Here’s what we learned from The Science of Happiness 2015 pre-course survey.


The Five Myths of Self-Compassion

By Kristin Neff | September 30, 2015

Kristin Neff tackles the misconceptions that stop us from being kinder to ourselves.

UC Berkeley professor and Greater Good Science Center director Dacher Keltner co-teaches GG101x.

Little Life Changes Inspired by the Science of Happiness

By Kira M. Newman | September 28, 2015

Students share what they've gained from taking our free online happiness course.

Studies find that relatively happy people of Bhutan (left) and Iceland (upper right) have governments that are responsive to their needs, but that the unhappy Moldovans (lower right) are distrusting and uncooperative.

Should Governments Measure Happiness?

By Peter Kinderman | September 25, 2015

Governments are starting to track happiness. Is it just a waste of time and money?


Six Surprising Benefits of Curiosity

By Emily Campbell | September 24, 2015

For children and adults alike, curiosity has been linked with psychological, emotional, social, and even health benefits.


How Inequality Can Make Wealthy People Less Cooperative

By Jill Suttie | September 23, 2015

A new study finds that visible inequality makes wealthy people less likely to cooperate with others——which might lead to even greater disparities.


Three Strategies for Bringing More Kindness into Your Life

By Juliana Breines | September 16, 2015

Research-based tips that draw from the GGSC’s new website, Greater Good in Action.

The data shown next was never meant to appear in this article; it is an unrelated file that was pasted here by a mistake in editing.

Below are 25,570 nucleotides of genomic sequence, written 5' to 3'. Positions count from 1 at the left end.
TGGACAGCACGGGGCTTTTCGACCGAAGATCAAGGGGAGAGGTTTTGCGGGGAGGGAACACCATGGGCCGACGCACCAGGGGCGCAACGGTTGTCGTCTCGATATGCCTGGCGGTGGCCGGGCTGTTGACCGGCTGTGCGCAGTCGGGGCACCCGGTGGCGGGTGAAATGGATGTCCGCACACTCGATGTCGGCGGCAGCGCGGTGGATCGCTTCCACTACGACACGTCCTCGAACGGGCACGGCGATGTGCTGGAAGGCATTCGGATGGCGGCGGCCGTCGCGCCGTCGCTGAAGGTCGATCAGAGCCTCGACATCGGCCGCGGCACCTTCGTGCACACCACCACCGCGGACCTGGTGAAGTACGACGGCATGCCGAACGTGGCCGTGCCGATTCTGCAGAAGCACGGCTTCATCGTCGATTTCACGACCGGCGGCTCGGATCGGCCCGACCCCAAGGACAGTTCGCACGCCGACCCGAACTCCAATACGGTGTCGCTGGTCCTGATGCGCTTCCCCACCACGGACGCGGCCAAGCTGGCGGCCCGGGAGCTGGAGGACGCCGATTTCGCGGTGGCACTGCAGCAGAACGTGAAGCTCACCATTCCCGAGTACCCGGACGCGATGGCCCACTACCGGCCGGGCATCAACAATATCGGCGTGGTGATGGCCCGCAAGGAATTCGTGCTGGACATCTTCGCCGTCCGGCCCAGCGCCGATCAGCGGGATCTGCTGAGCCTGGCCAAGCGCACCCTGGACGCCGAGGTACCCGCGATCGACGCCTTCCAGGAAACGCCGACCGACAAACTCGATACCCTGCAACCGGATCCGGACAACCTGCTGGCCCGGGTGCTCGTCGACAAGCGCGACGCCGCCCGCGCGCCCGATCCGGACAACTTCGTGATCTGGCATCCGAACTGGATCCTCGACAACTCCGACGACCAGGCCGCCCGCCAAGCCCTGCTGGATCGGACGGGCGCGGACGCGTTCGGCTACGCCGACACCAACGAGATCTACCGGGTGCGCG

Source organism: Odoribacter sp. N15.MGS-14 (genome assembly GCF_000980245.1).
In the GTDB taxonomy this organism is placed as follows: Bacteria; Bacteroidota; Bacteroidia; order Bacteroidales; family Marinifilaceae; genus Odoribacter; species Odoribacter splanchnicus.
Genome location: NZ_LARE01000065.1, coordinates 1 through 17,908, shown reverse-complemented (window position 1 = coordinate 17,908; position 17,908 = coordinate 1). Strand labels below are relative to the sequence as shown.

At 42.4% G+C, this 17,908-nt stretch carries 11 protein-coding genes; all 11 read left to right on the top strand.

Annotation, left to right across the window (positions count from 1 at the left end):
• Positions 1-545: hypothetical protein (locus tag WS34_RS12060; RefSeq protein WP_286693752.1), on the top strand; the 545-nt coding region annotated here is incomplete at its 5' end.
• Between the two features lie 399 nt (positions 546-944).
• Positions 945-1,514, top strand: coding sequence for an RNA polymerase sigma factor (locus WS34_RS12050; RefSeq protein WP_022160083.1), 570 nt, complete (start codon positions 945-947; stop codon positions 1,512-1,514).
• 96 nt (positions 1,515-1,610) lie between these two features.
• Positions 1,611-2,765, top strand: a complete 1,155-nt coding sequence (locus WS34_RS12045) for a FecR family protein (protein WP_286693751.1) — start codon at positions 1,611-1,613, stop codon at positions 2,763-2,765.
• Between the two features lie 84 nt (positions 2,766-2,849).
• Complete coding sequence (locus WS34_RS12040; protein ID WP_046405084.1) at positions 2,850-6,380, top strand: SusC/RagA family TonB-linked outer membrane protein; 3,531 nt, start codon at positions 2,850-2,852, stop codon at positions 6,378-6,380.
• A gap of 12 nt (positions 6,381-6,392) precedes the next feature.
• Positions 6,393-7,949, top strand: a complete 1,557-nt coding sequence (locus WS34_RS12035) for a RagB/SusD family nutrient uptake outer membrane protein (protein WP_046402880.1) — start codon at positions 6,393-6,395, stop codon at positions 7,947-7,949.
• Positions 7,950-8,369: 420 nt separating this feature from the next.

Take a Picture Today, Feel Happy Tomorrow

By Amie M. Gordon | September 9, 2015

A recent study revealed that rediscovering mundane experiences can make us happier than we think they will. Here are tips for making that happen.

GGSC Senior Fellow Christine Carter, Ph.D., is the author of the new book The Sweet Spot.

32 Tips for My Daughter Before She Leaves Home

By Christine Carter | September 1, 2015

Here are the things Christine Carter hopes her little girl has learned before she goes out into the world.

GG101x instructors Emiliana Simon-Thomas and Dacher Keltner

Can You Really Learn to be Happier?

By Yasmin Anwar | August 31, 2015

The GGSC's Science of Happiness class relaunches on Sept. 8!


How to Get Your Kid to Talk about What Happened at School

By Christine Carter | August 19, 2015

Our kids' lives are not our lives. Once you recognize that fact, says Christine Carter, you can start the conversation.